Today, Tuesday, February 19, is the fourteenth day of Fouad Mourtada’s imprisonment. He committed the error, but not the crime, of creating a Facebook account in the name of Prince Moulay Rachid. This account contained no insults against the Prince nor was it the instrument of any swindling attempts. His name was immediately given wide publicity by the authorities, in breach of the presumption of innocence he’s supposed to enjoy, and he alleges having been beaten and mishandled during his arrest. He initially had trouble finding a lawyer willing to defend him. The trial, due to begin on February 15, has been postponed to February 22, while his habeas corpus application has been rejected.

(…)

For this reason, this blog will be on strike on Tuesday, 19 February as a gesture of solidarity with Fouad Mourtada and the other prisoners of opinion currently jailed in Morocco.





No human trait deserves less tolerance in everyday life than intolerance

13 02 2008

FeaturesTwo Tunisians and a Dane have been arrested in a plot to kill Kurt Westergaard, one of several creators of the widely controversial cartoons featuring depictions of the Prophet Muhammad. This is the second time Danish investigators have foiled a “terrorist” plot since the initial release of the cartoons in 2005. Kurt Westergaard is 73 years old.

There are clearly differing opinions on the depiction of Muhammad. The controversy is based on several writings in Muslim texts, which warn against idolatry. This obviously isn’t a case of religious depiction for worship, however. No devout Muslim would worship a cartoon depicting Muhammad with a bomb strapped to his head. The majority of Muslims tolerate depictions of Muhammad as long as they are meant specifically to honor Muhammad and do not claim to recreate his actual appearance.

This is the cause of the controversy – the cartoonists doing the exact opposite of honoring: dishonoring. (Because I’m just on a roll with the opposites)

Certain Christian sects have similar traditions of not depicting religious figures to avoid idolatry. However, we have not heard outcries from them due to either the widespread disrespect of the image of Christ or the worship of his image rather than his self. Either they have simply given up hope that religious idolatry could be stopped worldwide, or they have learned of something called cultural and religious tolerance. It is fair for Muslims to call the rest of the world out on an issue of disrespect. However, there is a point at which it becomes extreme. The fervor surrounding the release of the cartoons would have suggested a prophet had been assassinated, not simply drawn.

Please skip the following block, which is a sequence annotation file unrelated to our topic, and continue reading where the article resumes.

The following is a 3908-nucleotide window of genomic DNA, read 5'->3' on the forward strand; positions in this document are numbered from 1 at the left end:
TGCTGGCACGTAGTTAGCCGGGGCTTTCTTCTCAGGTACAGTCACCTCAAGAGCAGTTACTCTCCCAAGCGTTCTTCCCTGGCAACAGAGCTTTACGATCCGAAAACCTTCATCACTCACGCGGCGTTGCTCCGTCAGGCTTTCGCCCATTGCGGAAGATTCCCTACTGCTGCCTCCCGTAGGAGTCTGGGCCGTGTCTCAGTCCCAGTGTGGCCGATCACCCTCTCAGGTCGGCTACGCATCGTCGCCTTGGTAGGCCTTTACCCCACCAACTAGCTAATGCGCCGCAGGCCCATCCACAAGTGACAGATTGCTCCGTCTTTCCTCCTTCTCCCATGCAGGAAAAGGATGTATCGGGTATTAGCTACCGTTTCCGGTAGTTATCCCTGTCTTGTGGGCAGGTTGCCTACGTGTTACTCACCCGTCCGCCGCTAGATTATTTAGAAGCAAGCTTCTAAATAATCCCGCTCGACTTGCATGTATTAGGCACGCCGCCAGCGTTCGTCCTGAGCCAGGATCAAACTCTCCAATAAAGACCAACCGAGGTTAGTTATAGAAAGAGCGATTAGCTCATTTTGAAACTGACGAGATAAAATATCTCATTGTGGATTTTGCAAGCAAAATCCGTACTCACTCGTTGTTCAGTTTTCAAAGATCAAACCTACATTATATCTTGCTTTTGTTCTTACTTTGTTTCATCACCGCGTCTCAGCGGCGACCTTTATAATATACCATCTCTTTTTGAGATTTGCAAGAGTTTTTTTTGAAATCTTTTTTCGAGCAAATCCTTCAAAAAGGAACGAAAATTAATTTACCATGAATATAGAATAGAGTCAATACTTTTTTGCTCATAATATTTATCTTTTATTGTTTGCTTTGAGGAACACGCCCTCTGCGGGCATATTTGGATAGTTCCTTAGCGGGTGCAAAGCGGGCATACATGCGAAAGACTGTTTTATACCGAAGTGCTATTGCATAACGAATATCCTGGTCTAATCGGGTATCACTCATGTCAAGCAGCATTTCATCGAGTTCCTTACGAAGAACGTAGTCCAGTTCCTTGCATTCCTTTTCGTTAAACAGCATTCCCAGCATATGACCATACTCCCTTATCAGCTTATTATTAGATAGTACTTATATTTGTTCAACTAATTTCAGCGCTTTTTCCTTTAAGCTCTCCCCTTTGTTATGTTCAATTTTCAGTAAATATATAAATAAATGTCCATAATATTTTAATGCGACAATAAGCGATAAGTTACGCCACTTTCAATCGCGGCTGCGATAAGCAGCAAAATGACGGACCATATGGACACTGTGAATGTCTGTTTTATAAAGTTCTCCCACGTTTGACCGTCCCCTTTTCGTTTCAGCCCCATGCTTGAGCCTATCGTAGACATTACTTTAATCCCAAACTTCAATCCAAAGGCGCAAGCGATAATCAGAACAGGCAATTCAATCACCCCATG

Muslims around the world dislike the fact that the words “terrorism” and “Muslim extremists” are used interchangeably and rightfully so. Only a fraction of terrorists are Muslim, just as a fraction of terrorists are Christians, cultists, atheists, and so on. However, in order for the rest of the world to lose the connotation, many Muslims need to make an effort at tolerance. Islam has not taken control of the entire world yet. One cannot control the path that a man’s pencil takes on paper halfway around the world. The man was 73 years old. If the Muslim texts are literally correct, he will rot in Hell. But why take the time to try and put him there yourself, when all you’ll be doing is adding another blemish to Islam’s image as a religion of extremists?

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Protests in Britain after the initial release of the controversial pictures





Happy Safer Internet Day!

12 02 2008

HolidaysToday is the fifth annual Safer Internet Day across Europe. Public events and school programs took place across the continent warning both children and parents of the many dangers on the internet. A large part of the programs warned about virtual friends and online acquaintances who may not always be who they pretend to be. Unfortunately, they all fail to recognize the biggest danger of the internet: the internet itself.

The internet is known far and wide as a killer of at least three South Koreans who remained online until their deaths, a stealer of time and money, and an unequal replacement for live social interaction. I thought it was fairly obvious that there are bad people in the world. I also thought it was fairly well-known that there are bad people on the internet. A government shouldn’t have to have a day dedicated to encouraging parents to control their children. If the parents wanted all the information they could have… well… just looked it up on the internet. What European continent (because Americans aren’t involved in this) needs to understand more is the negative effect the internet can have on the population as a whole. After all, governments should be focused more on the whole than the individual. It’s up to the individual to realize that a stranger on the internet isn’t any different than a stranger in the real world, unless of course the stranger on the internet is controlled by a computer, in which case the individual needs to learn to differentiate between reality and fantasy.